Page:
Degree Type


Date of Award


Degree Name

Doctor of Philosophy


Civil, Construction, and Environmental Engineering


An extensive review of the literature on design stresses in silos revealed that limiting stress analysis is traditionally used in the design of silos for static lateral stresses, and that overpressures due to the unloading process are allowed for by empirical overpressure factors. It is hypothesized that dilation (volume increase due to shear strain) of the stored material may be a rational explanation for overpressures. Tests in a specially constructed triaxial apparatus indicate that maize, wheat and barley dilate during standard triaxial shear tests, whereas oats, which has higher void ratios, does not. The tests also show that the Mohr failure envelopes are not linear, as normally assumed, but are concave downwards. General expressions for the compression loading tangent modulus and the Mohr failure envelope are developed, and the parameters for the four grains, each at three bulk densities, evaluated. For the maize, wheat and barley, the highest friction angles and initial tangent moduli and the lowest failure strains occur at the intermediate bulk densities. Standard and constant volume tests indicate that stress-strain characteristics are more dependent upon grain packing and stress history, whereas frictional behavior is more dependent upon the geometry and surface roughness of the individual grains.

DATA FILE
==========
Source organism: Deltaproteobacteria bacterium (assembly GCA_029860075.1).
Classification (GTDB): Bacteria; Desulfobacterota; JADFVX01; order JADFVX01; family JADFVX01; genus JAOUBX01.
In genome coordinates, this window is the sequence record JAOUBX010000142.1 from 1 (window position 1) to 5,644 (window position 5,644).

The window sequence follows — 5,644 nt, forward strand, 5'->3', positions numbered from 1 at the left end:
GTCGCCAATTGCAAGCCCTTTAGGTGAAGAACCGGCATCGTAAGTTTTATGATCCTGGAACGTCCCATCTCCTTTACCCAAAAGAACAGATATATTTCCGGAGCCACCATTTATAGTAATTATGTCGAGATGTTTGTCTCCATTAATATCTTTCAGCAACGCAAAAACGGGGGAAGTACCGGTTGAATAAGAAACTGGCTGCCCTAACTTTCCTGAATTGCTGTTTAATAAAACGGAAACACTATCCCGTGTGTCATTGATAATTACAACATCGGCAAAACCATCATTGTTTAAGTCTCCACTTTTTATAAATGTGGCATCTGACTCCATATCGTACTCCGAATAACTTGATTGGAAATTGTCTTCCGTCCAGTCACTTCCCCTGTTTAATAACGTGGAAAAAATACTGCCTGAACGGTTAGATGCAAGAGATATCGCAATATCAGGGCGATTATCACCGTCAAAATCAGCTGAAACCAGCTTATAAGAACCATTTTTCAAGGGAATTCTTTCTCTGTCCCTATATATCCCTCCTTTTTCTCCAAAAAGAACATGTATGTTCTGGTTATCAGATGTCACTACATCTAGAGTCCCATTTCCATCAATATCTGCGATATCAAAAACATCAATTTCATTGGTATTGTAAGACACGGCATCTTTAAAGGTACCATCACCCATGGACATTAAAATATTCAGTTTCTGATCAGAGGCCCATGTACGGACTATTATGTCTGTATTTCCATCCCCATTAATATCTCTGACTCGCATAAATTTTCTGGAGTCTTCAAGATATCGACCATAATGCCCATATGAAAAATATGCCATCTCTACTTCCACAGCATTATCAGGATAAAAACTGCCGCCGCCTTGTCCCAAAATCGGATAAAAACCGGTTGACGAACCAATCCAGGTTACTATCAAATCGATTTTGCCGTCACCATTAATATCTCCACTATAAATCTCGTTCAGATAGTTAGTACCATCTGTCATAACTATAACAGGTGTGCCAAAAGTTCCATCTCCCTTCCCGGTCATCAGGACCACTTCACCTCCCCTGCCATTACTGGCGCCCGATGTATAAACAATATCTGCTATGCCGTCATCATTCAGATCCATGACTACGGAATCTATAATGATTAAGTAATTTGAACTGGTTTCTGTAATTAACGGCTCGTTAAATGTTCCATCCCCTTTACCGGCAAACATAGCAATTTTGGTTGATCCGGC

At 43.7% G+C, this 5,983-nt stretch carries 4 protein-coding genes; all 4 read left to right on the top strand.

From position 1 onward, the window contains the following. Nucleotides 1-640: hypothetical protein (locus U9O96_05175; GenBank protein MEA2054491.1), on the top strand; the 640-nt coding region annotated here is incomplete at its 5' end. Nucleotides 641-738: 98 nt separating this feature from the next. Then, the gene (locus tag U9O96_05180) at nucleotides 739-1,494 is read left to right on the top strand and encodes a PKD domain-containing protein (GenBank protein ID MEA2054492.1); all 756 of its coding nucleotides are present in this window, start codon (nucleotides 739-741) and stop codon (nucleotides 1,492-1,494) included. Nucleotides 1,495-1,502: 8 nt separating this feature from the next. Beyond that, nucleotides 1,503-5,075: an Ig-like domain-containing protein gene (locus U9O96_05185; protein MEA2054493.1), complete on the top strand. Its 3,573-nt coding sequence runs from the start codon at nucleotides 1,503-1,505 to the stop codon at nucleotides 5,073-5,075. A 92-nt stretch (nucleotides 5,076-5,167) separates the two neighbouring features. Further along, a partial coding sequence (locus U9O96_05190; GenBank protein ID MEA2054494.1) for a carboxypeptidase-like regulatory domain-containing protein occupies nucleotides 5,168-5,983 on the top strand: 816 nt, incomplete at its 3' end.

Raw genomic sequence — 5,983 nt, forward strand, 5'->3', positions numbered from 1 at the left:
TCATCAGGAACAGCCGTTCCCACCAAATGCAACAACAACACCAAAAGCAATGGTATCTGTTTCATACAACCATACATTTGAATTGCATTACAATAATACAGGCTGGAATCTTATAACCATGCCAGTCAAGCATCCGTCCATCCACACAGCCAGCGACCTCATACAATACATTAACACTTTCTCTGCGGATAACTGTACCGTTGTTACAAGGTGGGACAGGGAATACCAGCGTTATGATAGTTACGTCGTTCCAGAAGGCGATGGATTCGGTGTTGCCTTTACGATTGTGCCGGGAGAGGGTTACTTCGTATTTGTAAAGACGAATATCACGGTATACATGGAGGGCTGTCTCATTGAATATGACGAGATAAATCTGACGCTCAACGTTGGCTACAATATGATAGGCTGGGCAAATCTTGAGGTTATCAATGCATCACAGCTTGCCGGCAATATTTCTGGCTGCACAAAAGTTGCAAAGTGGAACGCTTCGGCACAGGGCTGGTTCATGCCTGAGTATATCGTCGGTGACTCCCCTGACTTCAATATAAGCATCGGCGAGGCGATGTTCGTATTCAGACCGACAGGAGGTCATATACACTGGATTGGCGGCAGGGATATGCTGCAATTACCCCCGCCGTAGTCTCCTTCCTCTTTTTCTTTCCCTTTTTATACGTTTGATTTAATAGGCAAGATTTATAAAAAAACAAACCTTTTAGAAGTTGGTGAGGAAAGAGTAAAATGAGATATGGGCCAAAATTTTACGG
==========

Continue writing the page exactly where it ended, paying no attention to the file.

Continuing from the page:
Digital Repository @ Iowa State University,

Copyright Owner

David Llewellyn Owen Smith



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102 pages